Where in the World

© Mopic | Dreamstime.com

© Mopic | Dreamstime.com

I recently had a DNA testing done through Ancestry.com. As an avid genealogist and the family historian, it seemed like something I should do to validate my research, proving—as much as that’s possible—my roots. 

When I first thought about it, it didn’t seem seem like there would be much variety in the results. I am half German from my mom’s side of the family. My dad’s side is a mix of English, French and Scots. Truth be told, I was hoping for a smidge on of Finnish so I would have something in common with one of the characters in my novel, Braha. Ever since my childhood, I have been obsessed with all things Finnish, and I want to believe it’s because I have a genetic connection to the Finns.

The test results couldn’t have been more surprising. The major components of my ethnicity are:

  • Ireland  34%
  • Scandinavia  23%
  • Western Europe  19%
  • Italy/Greece  8%
  • Iberian Peninsula  7%


I’m only 19% percent Western European? My mother is full German, as were her ancestors, for centuries. The Western European percentage also includes France, Belgium, the Netherlands, Switzerland, Luxembourg and Liechtenstein, in addition to Germany, all countries where my father’s ancestor’s resided before coming to the United. In all fairness, I could only assign half of the Western Europe percentage to my mom’s side of the family. Could my dad’s side of the family have only contributed 9% to my Western European heritage? That didn’t seem possible.

It helped a little to look at the trace components:

  • Eastern Europe  3%
  • Great Britain  2%
  • European Jewish  1%
  • Caucasus  <1%


Eastern Europe was going completely into my mom’s column, along with European Jewish and Caucasus. That still wasn’t enough to make up the difference of where I believed my mom’s family originated. Those ethnicities still only totaled 15% of what I thought was solid German ancestry. From where did the rest of my mom’s DNA originate?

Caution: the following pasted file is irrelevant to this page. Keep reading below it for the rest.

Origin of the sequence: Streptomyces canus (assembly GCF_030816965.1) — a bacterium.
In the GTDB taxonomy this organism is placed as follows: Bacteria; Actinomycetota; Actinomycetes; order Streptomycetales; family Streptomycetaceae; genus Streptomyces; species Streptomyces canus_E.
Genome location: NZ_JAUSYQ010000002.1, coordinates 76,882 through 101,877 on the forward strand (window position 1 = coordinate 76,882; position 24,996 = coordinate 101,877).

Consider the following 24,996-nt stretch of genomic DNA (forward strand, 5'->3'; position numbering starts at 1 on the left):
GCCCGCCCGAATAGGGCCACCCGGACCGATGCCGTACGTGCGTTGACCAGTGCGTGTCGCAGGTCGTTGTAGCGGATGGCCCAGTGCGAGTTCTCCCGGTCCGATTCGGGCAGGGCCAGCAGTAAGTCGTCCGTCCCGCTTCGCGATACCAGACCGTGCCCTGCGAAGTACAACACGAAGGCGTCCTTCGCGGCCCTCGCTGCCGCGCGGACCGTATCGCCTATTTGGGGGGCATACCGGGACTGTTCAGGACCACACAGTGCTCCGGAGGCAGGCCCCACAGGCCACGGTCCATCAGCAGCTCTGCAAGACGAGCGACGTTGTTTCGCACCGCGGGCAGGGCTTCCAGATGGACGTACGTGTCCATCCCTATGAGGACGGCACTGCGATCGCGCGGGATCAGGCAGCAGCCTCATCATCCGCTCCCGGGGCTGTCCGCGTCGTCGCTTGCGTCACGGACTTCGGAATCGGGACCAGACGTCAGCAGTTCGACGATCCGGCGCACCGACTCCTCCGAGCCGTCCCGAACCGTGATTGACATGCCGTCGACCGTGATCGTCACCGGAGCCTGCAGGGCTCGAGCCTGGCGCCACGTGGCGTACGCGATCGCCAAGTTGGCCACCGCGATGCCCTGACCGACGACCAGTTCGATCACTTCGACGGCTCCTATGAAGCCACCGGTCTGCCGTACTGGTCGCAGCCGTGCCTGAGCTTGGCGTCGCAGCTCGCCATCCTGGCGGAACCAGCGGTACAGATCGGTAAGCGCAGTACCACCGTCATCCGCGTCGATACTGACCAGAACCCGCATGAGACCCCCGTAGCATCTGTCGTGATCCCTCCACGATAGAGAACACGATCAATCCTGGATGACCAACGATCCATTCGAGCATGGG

The real shocker was that my ethnicity was estimated to be only 2% British. My dad’s side of the family has scads of pedigreed ancestors who were Knights, Lords, and even Kings. How could I not have a higher percentage of DNA from Great Britain? And who were these Italians, Greeks and Spaniards in my family’s history?

Unless you are an avid genealogist or historian, the answer might surprise you. British aristocracy descended from the French, not the English. And many French, Danish and Belgian ancestors were direct descendants of Scandinavians. You only have to go back as far as William the Conqueror to find Norse, Danish and Swedish ancestors. On his mother’s side, William’s great great grandfather was a Prince of Sweden. On his father’s side, his third great grandfather was a Duke from Norway. William the Conqueror is my 29th great grandfather. The Scandinavian ancestors go back almost a thousand years from that point. Clearly my father’s family had a high percentage of Scandinavian roots.

Almost certainly, some of my mother’s DNA was also Scandinavian. Her father’s family once lived in a city in Northern Germany in what is now Poland. Because of it’s proximity to the Baltic, there was inevitably intermixing with the Danes and the Swedes.

Due to the proximity of Ireland and England, the migration of people between these countries has always been steady and significant. In my mind, the ancestry of people descended from these countries was always lumped together. Scientifically, however, the DNA is different enough to separate it into two distinct categories. Much of that English heritage I was so certain I had is probably genetically from Ireland.

I’m still not sure about the Italian, Greek, Spaniard and Portuguese connections, but I’m sure they are there. Most likely those connections are extremely old, more like a cradle of civilization thing. I was sad to find absolutely no Finnish or Russian genetic ties. None. Although I have a few people on my pedigree chart who were born in those countries, it is clear their families did not originate there.

One thing is certain about these DNA test results: They show I still have a great deal of genealogical research to do. There are so many gaps in my pedigree chart, and these gaps hold the clues to my genetic roots. My search continues.


  1 comment for “Where in the World

  1. Suzy Soro (@HotComesToDie)
    July 12, 2014 at 4:09 pm

    Whenever I feel a strong connection to another heritage, in my case both Japan and Native American, I assume it was previous lifetime recognition, as those things stay in the soul forever. I always used to spontaneously burst into tears whenever I left Hawaii and yet I’m terrified of water. A past life regresser said I drowned off the coast in another life.

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